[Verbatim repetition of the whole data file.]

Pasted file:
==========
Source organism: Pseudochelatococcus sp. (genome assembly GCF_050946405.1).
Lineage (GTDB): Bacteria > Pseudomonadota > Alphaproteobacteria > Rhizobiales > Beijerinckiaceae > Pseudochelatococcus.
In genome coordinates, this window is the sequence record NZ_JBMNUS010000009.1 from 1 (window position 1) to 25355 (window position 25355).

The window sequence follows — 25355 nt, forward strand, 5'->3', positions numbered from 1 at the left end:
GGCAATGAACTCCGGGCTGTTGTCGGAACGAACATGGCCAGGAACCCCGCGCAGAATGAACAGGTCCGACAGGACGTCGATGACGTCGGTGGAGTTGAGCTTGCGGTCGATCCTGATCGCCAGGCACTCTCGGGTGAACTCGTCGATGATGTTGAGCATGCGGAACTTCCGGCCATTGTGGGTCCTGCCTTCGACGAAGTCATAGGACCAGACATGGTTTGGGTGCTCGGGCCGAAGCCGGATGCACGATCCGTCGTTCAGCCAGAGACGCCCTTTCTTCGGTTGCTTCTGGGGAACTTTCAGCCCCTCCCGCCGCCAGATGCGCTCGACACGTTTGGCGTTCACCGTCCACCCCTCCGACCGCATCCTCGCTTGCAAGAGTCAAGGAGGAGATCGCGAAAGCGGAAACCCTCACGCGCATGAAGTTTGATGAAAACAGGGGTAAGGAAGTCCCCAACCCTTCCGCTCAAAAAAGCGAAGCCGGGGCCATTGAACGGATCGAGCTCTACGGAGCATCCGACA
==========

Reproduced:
Source organism: Pseudochelatococcus sp. (genome assembly GCF_050946405.1).
Lineage (GTDB): Bacteria > Pseudomonadota > Alphaproteobacteria > Rhizobiales > Beijerinckiaceae > Pseudochelatococcus.
In genome coordinates, this window is the sequence record NZ_JBMNUS010000009.1 from 1 (window position 1) to 25355 (window position 25355).

The window sequence follows — 25355 nt, forward strand, 5'->3', positions numbered from 1 at the left end:
GGCAATGAACTCCGGGCTGTTGTCGGAACGAACATGGCCAGGAACCCCGCGCAGAATGAACAGGTCCGACAGGACGTCGATGACGTCGGTGGAGTTGAGCTTGCGGTCGATCCTGATCGCCAGGCACTCTCGGGTGAACTCGTCGATGATGTTGAGCATGCGGAACTTCCGGCCATTGTGGGTCCTGCCTTCGACGAAGTCATAGGACCAGACATGGTTTGGGTGCTCGGGCCGAAGCCGGATGCACGATCCGTCGTTCAGCCAGAGACGCCCTTTCTTCGGTTGCTTCTGGGGAACTTTCAGCCCCTCCCGCCGCCAGATGCGCTCGACACGTTTGGCGTTCACCGTCCACCCCTCCGACCGCATCCTCGCTTGCAAGAGTCAAGGAGGAGATCGCGAAAGCGGAAACCCTCACGCGCATGAAGTTTGATGAAAACAGGGGTAAGGAAGTCCCCAACCCTTCCGCTCAAAAAAGCGAAGCCGGGGCCATTGAACGGATCGAGCTCTACGGAGCATCCGACA